Joining an Elite Group
August 21, 2020

Scottie Scheffler shoots 59 at Northern Trust, becomes second-youngest player in PGA Tour history to do so

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(Photo by Ben Jared/PGA TOUR via Getty Images)

Scottie Scheffler reacts after holing his four-foot putt for birdie on the 18th green at TPC Boston, becoming the 11th player in PGA Tour history to shoot sub-60.

NORTON, Mass. -- Two weeks ago, Scottie Scheffler narrowly missed out on a chance to join the major championship club. On Friday at the Northern Trust, the 24-year-old once again had a chance to join another ultra-exclusive group.

This time, he cashed in, and now he’s just the 11th golfer to ever shoot 59 on the PGA Tour.

Scheffler made 12 birdies and no bogeys at TPC Boston for a dream-like 59, just the 12th sub-60 round shot on the PGA Tour. Jim Furyk is the only player to do it twice, and he recorded the tour's only 58 in the 2016 Travelers Championship. Scheffler is the second-youngest player in history [Justin Thomas is the youngest] to join this elite group of golfers, and he's the first rookie to do so. It’s the second 59 of the year—Kevin Chappell shot 59 at the Greenbrier last fall—and Scheffler's is the ninth sub-60 round since 2010.

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“Today was obviously a good day on the course,” Scheffler said, a solid submission for Understatement of the Year. “I got off to a really good start. Made a bunch of birdies on the front nine. Had some key up-and-downs at the beginning of the round that kind of got me rolling, freed me up a little bit. Then the momentum just kind of kept going. Never really lost momentum which was nice.

“A lot of times when you’re playing well you can lose that momentum towards the end of the round or have a hiccup here or there. The momentum stayed the whole time, and I made a lot of putts.”

This was not, however, Scheffler’s first time breaking the 60 barrier this year. He holed a 20-footer for eagle to shoot 59 during the COVID hiatus during a casual (and socially distanced) WOLF game with buddies at the Texas Rangers Golf Club in Arlington, Texas.

Scheffler, currently No. 45 in the world and last season’s Korn Ferry Tour player of the year, came into this first FedEx Cup playoff event with some solid momentum—he finished T-22 at the Memorial and T-15 at the WGC-FedEx St. Jude Invitational before seriously contending for the PGA Championship at Harding Park. Scheffler was one of seven players who held a share of the lead on the back nine on Sunday but played his last eight holes in even par en route to a T-4 finish.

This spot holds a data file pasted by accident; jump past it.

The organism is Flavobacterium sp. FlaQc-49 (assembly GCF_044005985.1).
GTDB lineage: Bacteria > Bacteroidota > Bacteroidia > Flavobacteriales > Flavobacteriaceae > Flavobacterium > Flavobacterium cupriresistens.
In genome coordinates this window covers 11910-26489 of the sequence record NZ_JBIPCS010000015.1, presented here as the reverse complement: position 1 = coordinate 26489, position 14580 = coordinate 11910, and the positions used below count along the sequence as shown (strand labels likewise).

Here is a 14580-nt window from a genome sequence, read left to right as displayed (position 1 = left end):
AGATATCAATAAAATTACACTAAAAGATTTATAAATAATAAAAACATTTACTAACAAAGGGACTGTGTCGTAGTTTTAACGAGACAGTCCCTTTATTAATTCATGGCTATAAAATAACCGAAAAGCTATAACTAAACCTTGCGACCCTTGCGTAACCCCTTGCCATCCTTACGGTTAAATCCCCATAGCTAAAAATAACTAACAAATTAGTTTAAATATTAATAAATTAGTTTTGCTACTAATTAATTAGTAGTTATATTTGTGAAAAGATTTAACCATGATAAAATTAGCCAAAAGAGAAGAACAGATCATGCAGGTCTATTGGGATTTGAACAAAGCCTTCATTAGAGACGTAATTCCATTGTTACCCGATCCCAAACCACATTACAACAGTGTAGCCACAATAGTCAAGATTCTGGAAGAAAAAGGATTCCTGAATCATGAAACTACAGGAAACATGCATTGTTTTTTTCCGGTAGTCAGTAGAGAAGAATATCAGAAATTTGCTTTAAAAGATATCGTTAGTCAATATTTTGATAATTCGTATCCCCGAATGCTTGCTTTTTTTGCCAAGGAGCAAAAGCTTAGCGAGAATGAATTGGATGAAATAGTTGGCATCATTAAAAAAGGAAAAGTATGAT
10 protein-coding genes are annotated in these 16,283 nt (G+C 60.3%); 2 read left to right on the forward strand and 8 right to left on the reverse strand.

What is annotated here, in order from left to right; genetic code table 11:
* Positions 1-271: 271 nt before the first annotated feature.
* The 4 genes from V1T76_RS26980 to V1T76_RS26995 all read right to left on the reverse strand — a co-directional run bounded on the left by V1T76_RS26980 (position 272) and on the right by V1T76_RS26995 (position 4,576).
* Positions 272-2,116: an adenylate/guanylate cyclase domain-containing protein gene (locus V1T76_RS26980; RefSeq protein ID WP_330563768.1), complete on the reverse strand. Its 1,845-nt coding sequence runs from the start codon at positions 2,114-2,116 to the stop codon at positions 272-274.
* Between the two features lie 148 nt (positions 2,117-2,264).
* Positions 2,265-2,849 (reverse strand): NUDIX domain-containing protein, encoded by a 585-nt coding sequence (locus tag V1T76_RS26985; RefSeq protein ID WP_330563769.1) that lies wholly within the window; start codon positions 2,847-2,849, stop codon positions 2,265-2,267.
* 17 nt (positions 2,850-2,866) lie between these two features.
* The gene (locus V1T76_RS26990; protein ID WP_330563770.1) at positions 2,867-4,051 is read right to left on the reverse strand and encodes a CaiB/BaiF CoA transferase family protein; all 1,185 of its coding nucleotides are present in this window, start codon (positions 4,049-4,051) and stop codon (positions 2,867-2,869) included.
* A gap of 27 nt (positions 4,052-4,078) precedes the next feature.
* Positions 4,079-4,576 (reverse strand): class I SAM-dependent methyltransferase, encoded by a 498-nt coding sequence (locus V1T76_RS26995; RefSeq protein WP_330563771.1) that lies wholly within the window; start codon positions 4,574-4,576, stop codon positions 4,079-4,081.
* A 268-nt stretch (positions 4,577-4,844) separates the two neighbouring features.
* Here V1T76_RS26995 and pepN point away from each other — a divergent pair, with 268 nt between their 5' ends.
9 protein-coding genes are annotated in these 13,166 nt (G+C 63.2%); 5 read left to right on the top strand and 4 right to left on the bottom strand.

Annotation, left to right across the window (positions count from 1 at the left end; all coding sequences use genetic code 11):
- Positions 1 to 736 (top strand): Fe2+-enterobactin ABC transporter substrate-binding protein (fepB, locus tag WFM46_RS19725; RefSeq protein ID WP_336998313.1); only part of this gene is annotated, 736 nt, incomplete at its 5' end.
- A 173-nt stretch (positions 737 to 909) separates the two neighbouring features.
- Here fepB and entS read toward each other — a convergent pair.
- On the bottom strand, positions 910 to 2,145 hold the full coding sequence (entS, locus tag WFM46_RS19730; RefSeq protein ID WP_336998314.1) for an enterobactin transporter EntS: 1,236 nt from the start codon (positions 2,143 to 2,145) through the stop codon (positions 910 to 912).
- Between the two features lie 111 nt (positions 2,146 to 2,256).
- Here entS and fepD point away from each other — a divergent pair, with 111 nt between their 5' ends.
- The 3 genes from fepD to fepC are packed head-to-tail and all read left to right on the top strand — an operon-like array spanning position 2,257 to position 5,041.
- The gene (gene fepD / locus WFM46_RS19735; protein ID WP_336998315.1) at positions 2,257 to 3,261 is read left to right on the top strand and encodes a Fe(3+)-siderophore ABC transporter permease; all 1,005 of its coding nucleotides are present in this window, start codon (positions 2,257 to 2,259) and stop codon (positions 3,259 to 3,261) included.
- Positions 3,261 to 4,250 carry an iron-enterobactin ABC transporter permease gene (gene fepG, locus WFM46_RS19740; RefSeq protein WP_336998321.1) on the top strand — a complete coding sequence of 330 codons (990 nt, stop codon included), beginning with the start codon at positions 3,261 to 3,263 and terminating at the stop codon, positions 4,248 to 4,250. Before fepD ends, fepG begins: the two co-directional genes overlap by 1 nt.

He took last week off before opening with a one-under 70 at TPC Boston on Thursday, certainly nothing to scoff at but also nothing to write home about. Weather conditions have been ideal for scoring at TPC Boston, with the wind mostly quiet, the greens soft and quick. Just how the pros like them.

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(Photo by Rob Carr/Getty Images)

Scheffler started Friday’s round with a par before a tricky up-and-down birdie at the reachable par-5 2nd. All three par 5s on the course are reachable with an absence of wind. He parred 3 before ripping off four straight birdies from 4-7, and added a sixth at the 9th to turn in six-under 30.

The momentum continued on the back nine, as he birdied 10 and 11 with a five-footer and a 13-footer to get to eight under for the round through 11.

Back-to-back pars at 12 and 13 meant he needed to play his last five holes in four under to shoot golf’s magic number. He did exactly that, holing a 14-footer for birdie at 14, a seven-footer at 15 and a 10-footer at 16. He holed a stressful seven-footer for par at 17 then him headed to the 18th tee needing just one more birdie.

And, as fate would have it, the par-5 18th has played as the easiest hole on the course this week. Scheffler hit his drive into the first cut just left of the fairway, then had to wait an extended period as his playing partner, Kevin Streelman, sought a ruling.

Scheffler’s turn eventually came, and he pulled a 5-iron from 215 yards that finished just short of the putting surface, a good 84 feet short of the hole. He opted to go with the Texas wedge—he is a graduate of UT-Austin, after all—and cozied it up by the hole. Four feet, six inches from golf immortality.

Dead center.

And, as has been the case for two months now, silence, save for his caddie and playing partners.

“There was nobody out there watching our group until 17, some cameras showed up. So we were pretty much just out there having fun, hanging out. Just playing golf, really.”

Just playing golf. Really, really, really well.